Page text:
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St. Vincent’s rallies to feed community after cuts to national food assistance program


270198_10151596165987982_1750183485_nCATHOLIC CHARITIES NEWS RELEASE – The November 1 legislative cuts to the Supplemental Nutrition Assistance Program, or SNAP, will mean a severe decrease in food assistance benefits for the hungry clients of Catholic Charities & the St. Vincent’s Programs. According to Feeding America, the cuts will mean a decrease of $36 per month for a family of four, and the average benefit level will drop to less than $1.40 per person per meal from $1.76 per meal.

Clients who rely on our St. Vincent’s programs in order to meet their hunger needs say these cuts could be devastating to their family’s well-being. “There’s nothing we can do about it,” says Karl S., a St. Vincent’s Food Pantry client of one year. “Being on a fixed income means every day is a struggle. This means even less money to spend on food than I already get, which isn’t much.”

In response to the SNAP cuts and an anticipated increase in clients, our food programs are adjusting our services in order to meet the growing needs of our families. Our St. Vincent’s Food Pantry staff is anticipating anywhere from 1,000 to 1,200 new families will visit the pantry during the month of November, many who will become permanent monthly clients. The pantry has already increased its business hours to include Saturdays, and we are working to increase the quantity of food distributed to each month.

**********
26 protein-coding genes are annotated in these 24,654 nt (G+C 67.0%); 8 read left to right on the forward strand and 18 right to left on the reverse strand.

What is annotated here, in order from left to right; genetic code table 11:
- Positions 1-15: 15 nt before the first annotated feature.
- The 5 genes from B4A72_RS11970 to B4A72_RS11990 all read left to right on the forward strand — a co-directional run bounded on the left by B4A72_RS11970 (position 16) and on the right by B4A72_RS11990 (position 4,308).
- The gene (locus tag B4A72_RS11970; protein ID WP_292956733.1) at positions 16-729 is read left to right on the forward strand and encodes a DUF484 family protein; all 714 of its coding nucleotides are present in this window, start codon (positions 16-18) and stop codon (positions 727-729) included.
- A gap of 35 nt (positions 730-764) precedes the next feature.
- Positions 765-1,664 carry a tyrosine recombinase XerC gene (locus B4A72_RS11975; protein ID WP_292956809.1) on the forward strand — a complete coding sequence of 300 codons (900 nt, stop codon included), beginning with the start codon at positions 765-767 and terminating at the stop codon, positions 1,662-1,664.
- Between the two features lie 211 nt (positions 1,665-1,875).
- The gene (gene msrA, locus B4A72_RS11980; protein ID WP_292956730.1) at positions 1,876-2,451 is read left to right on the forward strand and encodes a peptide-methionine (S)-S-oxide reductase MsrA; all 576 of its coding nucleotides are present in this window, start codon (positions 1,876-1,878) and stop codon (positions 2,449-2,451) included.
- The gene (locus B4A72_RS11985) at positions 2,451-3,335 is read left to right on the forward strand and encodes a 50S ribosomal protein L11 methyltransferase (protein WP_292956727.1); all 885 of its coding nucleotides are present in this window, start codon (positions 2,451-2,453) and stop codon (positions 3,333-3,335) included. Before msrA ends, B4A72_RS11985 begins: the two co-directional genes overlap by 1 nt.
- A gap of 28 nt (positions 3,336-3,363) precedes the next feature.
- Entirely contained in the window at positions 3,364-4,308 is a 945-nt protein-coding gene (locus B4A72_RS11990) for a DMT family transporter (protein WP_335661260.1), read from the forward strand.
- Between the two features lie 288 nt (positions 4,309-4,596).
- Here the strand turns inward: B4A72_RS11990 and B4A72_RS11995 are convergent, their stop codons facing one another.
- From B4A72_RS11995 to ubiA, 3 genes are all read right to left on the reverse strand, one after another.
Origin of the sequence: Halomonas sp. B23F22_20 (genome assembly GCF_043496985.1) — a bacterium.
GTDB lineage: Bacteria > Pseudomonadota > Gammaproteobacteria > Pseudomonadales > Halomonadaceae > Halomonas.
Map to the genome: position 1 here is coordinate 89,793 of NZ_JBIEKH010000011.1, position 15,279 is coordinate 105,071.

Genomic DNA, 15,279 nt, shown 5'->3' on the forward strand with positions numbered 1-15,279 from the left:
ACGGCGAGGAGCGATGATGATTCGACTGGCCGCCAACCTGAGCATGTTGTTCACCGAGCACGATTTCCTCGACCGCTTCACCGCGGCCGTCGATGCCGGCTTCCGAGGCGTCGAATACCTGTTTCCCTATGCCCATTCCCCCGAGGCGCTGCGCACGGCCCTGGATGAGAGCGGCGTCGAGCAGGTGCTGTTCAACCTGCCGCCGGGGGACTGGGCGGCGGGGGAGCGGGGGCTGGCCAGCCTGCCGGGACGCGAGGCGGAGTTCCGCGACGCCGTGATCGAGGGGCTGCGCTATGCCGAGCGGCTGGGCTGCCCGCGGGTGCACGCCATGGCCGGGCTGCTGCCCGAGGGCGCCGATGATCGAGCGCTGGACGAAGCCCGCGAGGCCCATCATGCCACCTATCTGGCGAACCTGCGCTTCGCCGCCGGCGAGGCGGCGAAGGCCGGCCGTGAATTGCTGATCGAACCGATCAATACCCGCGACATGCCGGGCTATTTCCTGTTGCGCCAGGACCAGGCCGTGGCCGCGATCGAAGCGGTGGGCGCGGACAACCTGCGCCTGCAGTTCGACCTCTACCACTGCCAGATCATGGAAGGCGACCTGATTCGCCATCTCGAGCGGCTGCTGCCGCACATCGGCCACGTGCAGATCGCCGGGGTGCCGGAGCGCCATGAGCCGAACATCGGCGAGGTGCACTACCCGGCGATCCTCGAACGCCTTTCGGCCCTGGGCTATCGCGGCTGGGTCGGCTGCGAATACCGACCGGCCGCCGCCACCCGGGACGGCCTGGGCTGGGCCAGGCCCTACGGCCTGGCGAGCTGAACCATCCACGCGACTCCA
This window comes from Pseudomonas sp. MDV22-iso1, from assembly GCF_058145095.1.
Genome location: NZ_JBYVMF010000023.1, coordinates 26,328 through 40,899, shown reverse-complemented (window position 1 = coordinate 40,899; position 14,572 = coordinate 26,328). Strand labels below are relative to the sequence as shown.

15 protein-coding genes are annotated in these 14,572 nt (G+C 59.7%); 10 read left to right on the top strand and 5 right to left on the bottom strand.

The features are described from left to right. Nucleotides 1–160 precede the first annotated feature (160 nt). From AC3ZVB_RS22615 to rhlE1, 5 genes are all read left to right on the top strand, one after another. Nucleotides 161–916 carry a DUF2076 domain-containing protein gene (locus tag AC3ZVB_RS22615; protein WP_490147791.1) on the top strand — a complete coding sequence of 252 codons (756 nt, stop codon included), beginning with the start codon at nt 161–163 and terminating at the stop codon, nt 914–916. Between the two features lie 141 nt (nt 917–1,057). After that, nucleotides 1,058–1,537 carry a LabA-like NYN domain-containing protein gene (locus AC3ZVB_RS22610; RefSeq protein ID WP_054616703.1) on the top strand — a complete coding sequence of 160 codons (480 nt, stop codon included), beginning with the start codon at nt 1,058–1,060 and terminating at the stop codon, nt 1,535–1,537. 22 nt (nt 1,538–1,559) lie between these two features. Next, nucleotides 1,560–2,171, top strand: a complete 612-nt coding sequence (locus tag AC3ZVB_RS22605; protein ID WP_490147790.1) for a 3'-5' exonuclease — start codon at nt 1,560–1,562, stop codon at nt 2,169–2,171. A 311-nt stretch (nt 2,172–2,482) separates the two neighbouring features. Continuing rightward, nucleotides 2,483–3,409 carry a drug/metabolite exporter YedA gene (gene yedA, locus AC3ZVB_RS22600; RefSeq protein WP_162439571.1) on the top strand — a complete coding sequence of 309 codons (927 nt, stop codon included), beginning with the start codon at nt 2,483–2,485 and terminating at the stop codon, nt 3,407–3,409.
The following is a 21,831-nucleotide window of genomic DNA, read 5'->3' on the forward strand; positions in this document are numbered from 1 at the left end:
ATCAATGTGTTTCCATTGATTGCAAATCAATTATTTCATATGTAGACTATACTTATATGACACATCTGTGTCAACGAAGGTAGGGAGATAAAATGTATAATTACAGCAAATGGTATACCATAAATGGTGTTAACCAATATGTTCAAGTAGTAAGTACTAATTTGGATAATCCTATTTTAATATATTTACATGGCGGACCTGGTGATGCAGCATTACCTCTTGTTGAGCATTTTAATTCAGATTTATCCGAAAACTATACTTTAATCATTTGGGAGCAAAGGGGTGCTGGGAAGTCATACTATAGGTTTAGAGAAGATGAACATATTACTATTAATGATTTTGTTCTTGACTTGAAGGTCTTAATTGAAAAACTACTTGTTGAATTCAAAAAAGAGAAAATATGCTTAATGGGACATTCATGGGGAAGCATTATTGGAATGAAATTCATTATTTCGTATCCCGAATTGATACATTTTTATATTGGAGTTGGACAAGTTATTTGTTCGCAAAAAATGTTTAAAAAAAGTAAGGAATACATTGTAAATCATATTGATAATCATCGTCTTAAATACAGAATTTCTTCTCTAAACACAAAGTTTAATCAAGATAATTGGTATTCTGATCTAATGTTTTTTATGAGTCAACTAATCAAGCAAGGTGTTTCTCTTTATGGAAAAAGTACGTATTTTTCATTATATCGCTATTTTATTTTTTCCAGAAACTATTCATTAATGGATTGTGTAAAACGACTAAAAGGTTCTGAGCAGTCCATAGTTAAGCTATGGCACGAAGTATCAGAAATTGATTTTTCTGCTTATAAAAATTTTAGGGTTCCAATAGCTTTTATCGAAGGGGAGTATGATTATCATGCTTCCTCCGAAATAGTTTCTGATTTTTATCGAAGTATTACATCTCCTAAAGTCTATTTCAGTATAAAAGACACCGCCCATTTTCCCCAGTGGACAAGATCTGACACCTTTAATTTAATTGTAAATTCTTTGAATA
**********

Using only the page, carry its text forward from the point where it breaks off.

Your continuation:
St. Vincent’s Food Pantry already complies with Feeding America recommendations that local food pantries provide clients with one week’s worth of food per month in order to supplement SNAP benefits. After the cuts go into effect, the St. Vincent’s Food Pantry will increase the size of food boxes in order to feed families for a greater length of time. In addition, our St. Vincent’s Dining Room is anticipating a greater number of daily visitors, and therefore will continue to serve a hot, nutritious meal six days a week, year round. The number of meals we serve will be adjusted as demand increases.

“We are doing everything in our power to help reduce the pain these cuts are bound to cause to the families who come to us for food. But ultimately, we’re going to need the community’s help to continue feeding the growing numbers of people who come to us,” says Vogel.

Both the Dining Room and Pantry rely heavily on food and monetary donations from the community, including local businesses, individuals and foundations. St. Vincent’s Dining Room was established in 1961 and serves an average of 600 meals per day. The St. Vincent’s Food Pantry is the largest food pantry in the state of Nevada, and provides food assistance to more than 11,000 people each month. To learn more, visit www.ccsnn.org.

About Catholic Charities: Established in 1941, Catholic Charities of Northern Nevada (CCNN) is a Nevada-based, 501(c) (3) tax-exempt, non-profit corporation operating nine human service programs including: St. Vincent’s Dining Room, St. Vincent’s Food Pantry, St. Vincent’s Emergency Assistance Program, St. Vincent’s Residence, St. Vincent’s Thrift Shop, Holy Child Early Learning Center, Immigration Assistance Program, Adoption Program, and the Kids to Seniors Korner Program. CCNN is committed to providing help and creating hope in our community. From infants to seniors, CCNN assists approximately 40,000 people per month in the northern Nevada community.

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